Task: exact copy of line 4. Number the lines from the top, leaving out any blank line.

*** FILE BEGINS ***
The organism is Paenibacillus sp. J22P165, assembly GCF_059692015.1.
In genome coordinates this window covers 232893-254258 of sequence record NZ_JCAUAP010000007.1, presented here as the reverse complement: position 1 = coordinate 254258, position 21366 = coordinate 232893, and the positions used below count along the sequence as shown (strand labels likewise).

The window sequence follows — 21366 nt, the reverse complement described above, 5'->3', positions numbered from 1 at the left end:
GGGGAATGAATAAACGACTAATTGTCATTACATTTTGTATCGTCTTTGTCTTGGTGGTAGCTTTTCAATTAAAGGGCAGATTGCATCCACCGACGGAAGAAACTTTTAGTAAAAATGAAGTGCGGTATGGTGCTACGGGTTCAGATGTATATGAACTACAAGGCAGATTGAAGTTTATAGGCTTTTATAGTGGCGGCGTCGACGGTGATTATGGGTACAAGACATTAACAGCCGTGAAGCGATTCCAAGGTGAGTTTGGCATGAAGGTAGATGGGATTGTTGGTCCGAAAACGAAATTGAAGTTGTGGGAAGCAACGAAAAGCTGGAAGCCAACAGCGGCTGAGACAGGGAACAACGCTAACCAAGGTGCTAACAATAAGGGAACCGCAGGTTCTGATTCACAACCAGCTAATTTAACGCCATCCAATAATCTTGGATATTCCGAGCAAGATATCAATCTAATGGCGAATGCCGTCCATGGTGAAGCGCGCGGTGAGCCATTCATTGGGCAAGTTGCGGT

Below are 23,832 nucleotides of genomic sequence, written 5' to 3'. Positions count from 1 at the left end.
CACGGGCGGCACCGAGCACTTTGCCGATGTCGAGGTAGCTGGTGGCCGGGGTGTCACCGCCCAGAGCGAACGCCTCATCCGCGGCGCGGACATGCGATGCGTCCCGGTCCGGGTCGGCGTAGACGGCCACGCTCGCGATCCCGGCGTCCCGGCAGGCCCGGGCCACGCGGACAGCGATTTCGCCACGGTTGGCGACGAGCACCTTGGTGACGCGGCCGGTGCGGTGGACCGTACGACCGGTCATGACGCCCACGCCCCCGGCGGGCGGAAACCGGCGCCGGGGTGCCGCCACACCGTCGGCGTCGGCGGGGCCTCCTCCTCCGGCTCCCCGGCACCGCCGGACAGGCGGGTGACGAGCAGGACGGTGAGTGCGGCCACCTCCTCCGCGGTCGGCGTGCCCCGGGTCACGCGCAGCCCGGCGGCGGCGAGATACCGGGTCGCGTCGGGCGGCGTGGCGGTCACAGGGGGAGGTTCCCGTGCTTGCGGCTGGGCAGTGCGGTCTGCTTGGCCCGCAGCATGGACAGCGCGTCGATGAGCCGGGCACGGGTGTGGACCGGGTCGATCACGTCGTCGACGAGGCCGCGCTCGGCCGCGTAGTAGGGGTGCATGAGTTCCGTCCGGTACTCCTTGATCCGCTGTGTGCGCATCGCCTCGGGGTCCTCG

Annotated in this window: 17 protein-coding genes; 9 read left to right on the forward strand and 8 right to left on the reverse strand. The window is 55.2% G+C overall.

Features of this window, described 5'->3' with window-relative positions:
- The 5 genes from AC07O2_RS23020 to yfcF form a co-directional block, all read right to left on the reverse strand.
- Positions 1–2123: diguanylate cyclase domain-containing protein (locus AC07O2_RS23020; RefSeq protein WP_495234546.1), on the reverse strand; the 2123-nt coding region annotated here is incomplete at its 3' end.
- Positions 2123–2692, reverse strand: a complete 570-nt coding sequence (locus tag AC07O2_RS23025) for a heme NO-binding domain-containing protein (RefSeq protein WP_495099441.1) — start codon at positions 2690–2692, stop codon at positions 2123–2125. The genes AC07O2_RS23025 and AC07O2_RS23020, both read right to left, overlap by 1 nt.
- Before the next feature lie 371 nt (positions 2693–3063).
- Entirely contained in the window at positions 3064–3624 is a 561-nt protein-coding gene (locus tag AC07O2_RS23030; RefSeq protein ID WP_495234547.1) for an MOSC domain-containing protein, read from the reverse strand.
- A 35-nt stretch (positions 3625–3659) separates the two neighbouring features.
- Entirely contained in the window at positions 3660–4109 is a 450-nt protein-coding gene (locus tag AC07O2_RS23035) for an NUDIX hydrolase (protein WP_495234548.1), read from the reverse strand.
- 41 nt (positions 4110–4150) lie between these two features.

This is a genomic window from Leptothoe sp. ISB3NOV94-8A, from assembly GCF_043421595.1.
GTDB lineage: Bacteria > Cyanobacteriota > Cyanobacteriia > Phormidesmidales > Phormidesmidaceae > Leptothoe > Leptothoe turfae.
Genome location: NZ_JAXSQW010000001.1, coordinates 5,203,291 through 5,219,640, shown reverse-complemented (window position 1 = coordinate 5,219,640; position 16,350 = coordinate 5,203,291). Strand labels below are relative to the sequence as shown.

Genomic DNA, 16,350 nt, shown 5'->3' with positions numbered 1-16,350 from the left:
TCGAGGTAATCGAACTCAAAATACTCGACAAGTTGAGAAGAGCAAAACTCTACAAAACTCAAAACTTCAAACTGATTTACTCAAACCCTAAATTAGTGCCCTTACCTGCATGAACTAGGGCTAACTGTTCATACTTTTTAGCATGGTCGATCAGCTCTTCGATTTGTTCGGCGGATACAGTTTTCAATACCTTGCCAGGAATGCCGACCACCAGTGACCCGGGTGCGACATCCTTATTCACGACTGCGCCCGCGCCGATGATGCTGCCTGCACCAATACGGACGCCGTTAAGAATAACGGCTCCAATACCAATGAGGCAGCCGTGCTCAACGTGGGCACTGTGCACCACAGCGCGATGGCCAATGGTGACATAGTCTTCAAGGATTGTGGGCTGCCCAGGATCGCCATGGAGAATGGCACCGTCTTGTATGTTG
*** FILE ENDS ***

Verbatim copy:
GGGGAATGAATAAACGACTAATTGTCATTACATTTTGTATCGTCTTTGTCTTGGTGGTAGCTTTTCAATTAAAGGGCAGATTGCATCCACCGACGGAAGAAACTTTTAGTAAAAATGAAGTGCGGTATGGTGCTACGGGTTCAGATGTATATGAACTACAAGGCAGATTGAAGTTTATAGGCTTTTATAGTGGCGGCGTCGACGGTGATTATGGGTACAAGACATTAACAGCCGTGAAGCGATTCCAAGGTGAGTTTGGCATGAAGGTAGATGGGATTGTTGGTCCGAAAACGAAATTGAAGTTGTGGGAAGCAACGAAAAGCTGGAAGCCAACAGCGGCTGAGACAGGGAACAACGCTAACCAAGGTGCTAACAATAAGGGAACCGCAGGTTCTGATTCACAACCAGCTAATTTAACGCCATCCAATAATCTTGGATATTCCGAGCAAGATATCAATCTAATGGCGAATGCCGTCCATGGTGAAGCGCGCGGTGAGCCATTCATTGGGCAAGTTGCGGT